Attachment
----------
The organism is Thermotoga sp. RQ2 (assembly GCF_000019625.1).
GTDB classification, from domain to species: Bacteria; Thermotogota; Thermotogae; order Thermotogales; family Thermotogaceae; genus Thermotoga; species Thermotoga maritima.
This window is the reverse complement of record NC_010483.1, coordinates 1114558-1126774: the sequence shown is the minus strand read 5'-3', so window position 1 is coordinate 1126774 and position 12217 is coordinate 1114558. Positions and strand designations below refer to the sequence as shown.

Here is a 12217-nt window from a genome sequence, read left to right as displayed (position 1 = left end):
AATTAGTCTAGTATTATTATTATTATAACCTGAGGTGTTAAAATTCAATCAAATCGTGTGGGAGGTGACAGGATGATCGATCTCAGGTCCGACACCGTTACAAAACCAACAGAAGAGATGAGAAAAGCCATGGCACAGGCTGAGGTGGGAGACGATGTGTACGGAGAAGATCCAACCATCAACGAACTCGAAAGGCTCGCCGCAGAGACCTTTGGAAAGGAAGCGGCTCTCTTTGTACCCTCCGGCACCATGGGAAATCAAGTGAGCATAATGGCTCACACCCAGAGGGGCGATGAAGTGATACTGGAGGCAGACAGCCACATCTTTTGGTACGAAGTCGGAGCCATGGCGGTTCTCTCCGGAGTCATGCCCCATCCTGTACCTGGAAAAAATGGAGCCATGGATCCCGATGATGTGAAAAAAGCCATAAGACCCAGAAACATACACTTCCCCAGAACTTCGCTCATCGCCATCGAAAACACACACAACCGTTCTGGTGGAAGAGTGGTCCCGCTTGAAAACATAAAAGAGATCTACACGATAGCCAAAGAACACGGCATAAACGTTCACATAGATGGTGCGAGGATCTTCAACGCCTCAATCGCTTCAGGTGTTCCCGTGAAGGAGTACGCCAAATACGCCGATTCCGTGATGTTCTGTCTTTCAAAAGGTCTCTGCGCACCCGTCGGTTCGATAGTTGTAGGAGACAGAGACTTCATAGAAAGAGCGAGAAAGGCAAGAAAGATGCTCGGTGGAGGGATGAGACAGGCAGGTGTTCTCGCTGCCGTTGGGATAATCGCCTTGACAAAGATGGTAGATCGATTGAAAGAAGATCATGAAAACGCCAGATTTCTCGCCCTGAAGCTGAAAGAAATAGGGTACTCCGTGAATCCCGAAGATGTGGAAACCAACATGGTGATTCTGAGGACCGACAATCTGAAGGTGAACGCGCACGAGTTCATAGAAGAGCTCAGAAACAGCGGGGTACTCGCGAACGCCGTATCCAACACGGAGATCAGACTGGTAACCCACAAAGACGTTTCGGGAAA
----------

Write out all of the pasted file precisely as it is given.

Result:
The organism is Thermotoga sp. RQ2 (assembly GCF_000019625.1).
GTDB classification, from domain to species: Bacteria; Thermotogota; Thermotogae; order Thermotogales; family Thermotogaceae; genus Thermotoga; species Thermotoga maritima.
This window is the reverse complement of record NC_010483.1, coordinates 1114558-1126774: the sequence shown is the minus strand read 5'-3', so window position 1 is coordinate 1126774 and position 12217 is coordinate 1114558. Positions and strand designations below refer to the sequence as shown.

Here is a 12217-nt window from a genome sequence, read left to right as displayed (position 1 = left end):
AATTAGTCTAGTATTATTATTATTATAACCTGAGGTGTTAAAATTCAATCAAATCGTGTGGGAGGTGACAGGATGATCGATCTCAGGTCCGACACCGTTACAAAACCAACAGAAGAGATGAGAAAAGCCATGGCACAGGCTGAGGTGGGAGACGATGTGTACGGAGAAGATCCAACCATCAACGAACTCGAAAGGCTCGCCGCAGAGACCTTTGGAAAGGAAGCGGCTCTCTTTGTACCCTCCGGCACCATGGGAAATCAAGTGAGCATAATGGCTCACACCCAGAGGGGCGATGAAGTGATACTGGAGGCAGACAGCCACATCTTTTGGTACGAAGTCGGAGCCATGGCGGTTCTCTCCGGAGTCATGCCCCATCCTGTACCTGGAAAAAATGGAGCCATGGATCCCGATGATGTGAAAAAAGCCATAAGACCCAGAAACATACACTTCCCCAGAACTTCGCTCATCGCCATCGAAAACACACACAACCGTTCTGGTGGAAGAGTGGTCCCGCTTGAAAACATAAAAGAGATCTACACGATAGCCAAAGAACACGGCATAAACGTTCACATAGATGGTGCGAGGATCTTCAACGCCTCAATCGCTTCAGGTGTTCCCGTGAAGGAGTACGCCAAATACGCCGATTCCGTGATGTTCTGTCTTTCAAAAGGTCTCTGCGCACCCGTCGGTTCGATAGTTGTAGGAGACAGAGACTTCATAGAAAGAGCGAGAAAGGCAAGAAAGATGCTCGGTGGAGGGATGAGACAGGCAGGTGTTCTCGCTGCCGTTGGGATAATCGCCTTGACAAAGATGGTAGATCGATTGAAAGAAGATCATGAAAACGCCAGATTTCTCGCCCTGAAGCTGAAAGAAATAGGGTACTCCGTGAATCCCGAAGATGTGGAAACCAACATGGTGATTCTGAGGACCGACAATCTGAAGGTGAACGCGCACGAGTTCATAGAAGAGCTCAGAAACAGCGGGGTACTCGCGAACGCCGTATCCAACACGGAGATCAGACTGGTAACCCACAAAGACGTTTCGGGAAA